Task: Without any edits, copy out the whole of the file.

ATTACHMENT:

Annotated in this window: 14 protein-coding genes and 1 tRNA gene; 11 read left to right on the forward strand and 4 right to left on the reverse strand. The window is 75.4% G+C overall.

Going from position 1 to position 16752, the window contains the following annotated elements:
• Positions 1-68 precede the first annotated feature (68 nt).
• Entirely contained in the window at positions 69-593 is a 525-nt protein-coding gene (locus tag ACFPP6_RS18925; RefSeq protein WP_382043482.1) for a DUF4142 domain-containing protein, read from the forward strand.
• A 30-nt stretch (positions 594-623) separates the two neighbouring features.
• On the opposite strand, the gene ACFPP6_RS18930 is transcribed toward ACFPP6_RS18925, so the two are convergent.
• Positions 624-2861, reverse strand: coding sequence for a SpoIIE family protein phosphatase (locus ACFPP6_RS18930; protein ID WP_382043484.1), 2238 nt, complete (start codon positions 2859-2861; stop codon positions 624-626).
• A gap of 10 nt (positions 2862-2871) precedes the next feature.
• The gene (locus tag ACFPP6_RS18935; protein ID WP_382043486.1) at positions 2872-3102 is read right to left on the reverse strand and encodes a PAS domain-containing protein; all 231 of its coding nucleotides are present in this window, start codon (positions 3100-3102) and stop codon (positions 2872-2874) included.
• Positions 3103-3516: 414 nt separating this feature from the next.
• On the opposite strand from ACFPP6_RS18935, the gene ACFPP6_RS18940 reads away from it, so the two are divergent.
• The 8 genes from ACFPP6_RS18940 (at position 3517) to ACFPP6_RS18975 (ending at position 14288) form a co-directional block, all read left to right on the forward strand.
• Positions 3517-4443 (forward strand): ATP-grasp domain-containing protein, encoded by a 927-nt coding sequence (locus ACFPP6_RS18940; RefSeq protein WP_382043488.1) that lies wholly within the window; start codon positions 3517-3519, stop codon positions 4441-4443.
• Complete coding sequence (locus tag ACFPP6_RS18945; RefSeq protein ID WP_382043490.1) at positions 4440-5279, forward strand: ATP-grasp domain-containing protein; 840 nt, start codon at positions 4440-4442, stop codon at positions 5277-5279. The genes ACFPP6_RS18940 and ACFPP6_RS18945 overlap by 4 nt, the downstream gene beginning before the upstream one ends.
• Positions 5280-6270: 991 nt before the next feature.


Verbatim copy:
Annotated in this window: 14 protein-coding genes and 1 tRNA gene; 11 read left to right on the forward strand and 4 right to left on the reverse strand. The window is 75.4% G+C overall.

Going from position 1 to position 16752, the window contains the following annotated elements:
• Positions 1-68 precede the first annotated feature (68 nt).
• Entirely contained in the window at positions 69-593 is a 525-nt protein-coding gene (locus tag ACFPP6_RS18925; RefSeq protein WP_382043482.1) for a DUF4142 domain-containing protein, read from the forward strand.
• A 30-nt stretch (positions 594-623) separates the two neighbouring features.
• On the opposite strand, the gene ACFPP6_RS18930 is transcribed toward ACFPP6_RS18925, so the two are convergent.
• Positions 624-2861, reverse strand: coding sequence for a SpoIIE family protein phosphatase (locus ACFPP6_RS18930; protein ID WP_382043484.1), 2238 nt, complete (start codon positions 2859-2861; stop codon positions 624-626).
• A gap of 10 nt (positions 2862-2871) precedes the next feature.
• The gene (locus tag ACFPP6_RS18935; protein ID WP_382043486.1) at positions 2872-3102 is read right to left on the reverse strand and encodes a PAS domain-containing protein; all 231 of its coding nucleotides are present in this window, start codon (positions 3100-3102) and stop codon (positions 2872-2874) included.
• Positions 3103-3516: 414 nt separating this feature from the next.
• On the opposite strand from ACFPP6_RS18935, the gene ACFPP6_RS18940 reads away from it, so the two are divergent.
• The 8 genes from ACFPP6_RS18940 (at position 3517) to ACFPP6_RS18975 (ending at position 14288) form a co-directional block, all read left to right on the forward strand.
• Positions 3517-4443 (forward strand): ATP-grasp domain-containing protein, encoded by a 927-nt coding sequence (locus ACFPP6_RS18940; RefSeq protein WP_382043488.1) that lies wholly within the window; start codon positions 3517-3519, stop codon positions 4441-4443.
• Complete coding sequence (locus tag ACFPP6_RS18945; RefSeq protein ID WP_382043490.1) at positions 4440-5279, forward strand: ATP-grasp domain-containing protein; 840 nt, start codon at positions 4440-4442, stop codon at positions 5277-5279. The genes ACFPP6_RS18940 and ACFPP6_RS18945 overlap by 4 nt, the downstream gene beginning before the upstream one ends.
• Positions 5280-6270: 991 nt before the next feature.